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September 6, 2016

The Rapid Response Notary

The Rapid Response Notary

We frequently see the flashing lights and hear the wailing siren. It could be a fire truck, police car or an ambulance. They know the value of a rapid response, often minutes, sometimes seconds will make the difference between being –on time- or being late. Their systems have evolved to, in many ways; shave seconds wherever possible. They use short radio codes in lieu of lengthy verbiage. Often they send a signal to the traffic light to turn green for them. The classic image of sliding down the pole to the fire truck, so much faster than stairs; is known to all.

While our clients rarely have life threatening situations, they too desire a rapid response. Most of use endeavor to avoid our incoming calls going to voicemail; a good start. True, we make lots of calls ourselves, tying up that very important incoming line. Simple solution: use two phones; they are certainly cheap enough. One should be dedicated to incoming calls, and nothing else. The other is for outgoing calls, and those critically important email and text functions.

You just completed the signing, time to send “signed with no issues” to your client. Soon after you have just dropped off the edocs with FedEx. Being a good communicator you send a second status of “package is with FedEx, scanned, and now trackable”. But, that’s not worth setting up an external keyboard, so you “thumb” it into the tiny phone keyboard. However there is a better way. Install on your phone(s) a macro facility that can generate the standard messages, and many others. I use the “signature” facility in ProfiMail (my email program), to select the appropriate message. It took a while to setup; but now those routine messages can be sent with little effort. More importantly: they are sent moments after the event.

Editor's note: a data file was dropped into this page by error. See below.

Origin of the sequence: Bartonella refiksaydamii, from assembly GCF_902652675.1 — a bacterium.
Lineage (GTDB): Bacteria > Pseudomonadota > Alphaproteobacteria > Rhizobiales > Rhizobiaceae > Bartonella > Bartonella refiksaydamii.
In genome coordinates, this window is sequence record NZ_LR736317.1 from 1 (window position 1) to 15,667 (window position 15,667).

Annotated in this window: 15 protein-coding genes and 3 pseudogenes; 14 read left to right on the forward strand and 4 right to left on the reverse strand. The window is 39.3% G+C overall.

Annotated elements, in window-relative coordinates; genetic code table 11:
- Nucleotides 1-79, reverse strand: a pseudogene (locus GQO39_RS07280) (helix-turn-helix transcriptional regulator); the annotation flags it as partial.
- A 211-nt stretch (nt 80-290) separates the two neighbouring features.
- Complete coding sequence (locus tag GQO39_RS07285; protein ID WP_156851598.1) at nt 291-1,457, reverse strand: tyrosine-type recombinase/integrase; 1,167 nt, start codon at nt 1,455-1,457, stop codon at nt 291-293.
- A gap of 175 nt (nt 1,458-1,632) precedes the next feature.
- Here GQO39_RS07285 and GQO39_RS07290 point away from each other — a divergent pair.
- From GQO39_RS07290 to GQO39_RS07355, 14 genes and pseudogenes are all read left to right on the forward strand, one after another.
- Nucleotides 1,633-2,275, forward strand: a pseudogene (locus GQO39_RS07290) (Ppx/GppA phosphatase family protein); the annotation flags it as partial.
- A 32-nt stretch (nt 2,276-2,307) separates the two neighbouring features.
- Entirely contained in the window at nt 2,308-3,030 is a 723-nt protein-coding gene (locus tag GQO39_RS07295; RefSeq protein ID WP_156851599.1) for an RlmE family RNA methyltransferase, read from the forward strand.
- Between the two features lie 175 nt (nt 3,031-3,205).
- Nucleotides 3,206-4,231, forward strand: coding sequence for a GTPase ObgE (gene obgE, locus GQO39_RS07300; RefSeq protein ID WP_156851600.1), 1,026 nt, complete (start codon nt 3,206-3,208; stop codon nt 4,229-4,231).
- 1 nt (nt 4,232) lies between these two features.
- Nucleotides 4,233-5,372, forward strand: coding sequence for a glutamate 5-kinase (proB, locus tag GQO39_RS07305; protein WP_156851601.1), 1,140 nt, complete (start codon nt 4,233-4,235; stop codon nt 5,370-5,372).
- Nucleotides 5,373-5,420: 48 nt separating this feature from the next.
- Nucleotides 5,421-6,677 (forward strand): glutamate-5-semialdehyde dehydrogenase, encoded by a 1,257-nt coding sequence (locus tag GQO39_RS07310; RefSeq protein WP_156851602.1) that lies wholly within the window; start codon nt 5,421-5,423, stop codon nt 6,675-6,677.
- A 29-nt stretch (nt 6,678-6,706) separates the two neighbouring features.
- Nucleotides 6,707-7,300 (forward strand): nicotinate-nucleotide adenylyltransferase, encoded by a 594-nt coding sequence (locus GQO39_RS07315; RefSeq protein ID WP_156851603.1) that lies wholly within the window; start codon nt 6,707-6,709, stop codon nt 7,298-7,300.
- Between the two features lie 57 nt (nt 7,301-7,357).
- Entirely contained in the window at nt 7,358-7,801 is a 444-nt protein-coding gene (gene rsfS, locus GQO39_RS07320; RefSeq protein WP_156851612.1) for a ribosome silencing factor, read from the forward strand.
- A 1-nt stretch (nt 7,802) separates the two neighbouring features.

Possibly on your business card you list both your home and cell numbers. When you are out on an assignment and a call goes to your home phone will it be forwarded to your cell? Most phone providers allow this, and if you configure it to forward on the 5th ring, you will have plenty of time to answer the phone when home. The objective is to not have clients connect to voicemail.

I assume you use a Bluetooth hands free device with your phone. Just holding a phone while driving will qualify you for a traffic citation, and possibly a fatal accident. You have the phone mounted where it can be seen and reached easily, great. Another problem, the caller wants to give you some detailed information to write down. Most of the time I request the caller to send me the information via email, and offer my email address. But, they are driving too, or unable to text or email. That is when I ask permission to start the voice recorder in my cell phone. A quick tap of a widget on the home screen starts the recording function in Dictomate.

I prefer a separate GPS device and rarely use the one in the cell phone. At a critical turn, a “pop up” for an incoming call can be annoying. No GPS? – you become a “Delayed Response Notary” while you struggle to ask at gas stations which way to your destination. It’s a good idea to go to the right house the first time. But, the GPS does not indicate which it is in a “cluster”. That’s the time to use a powerful flashlight to find the house number; avoiding the neighbor’s guard dog!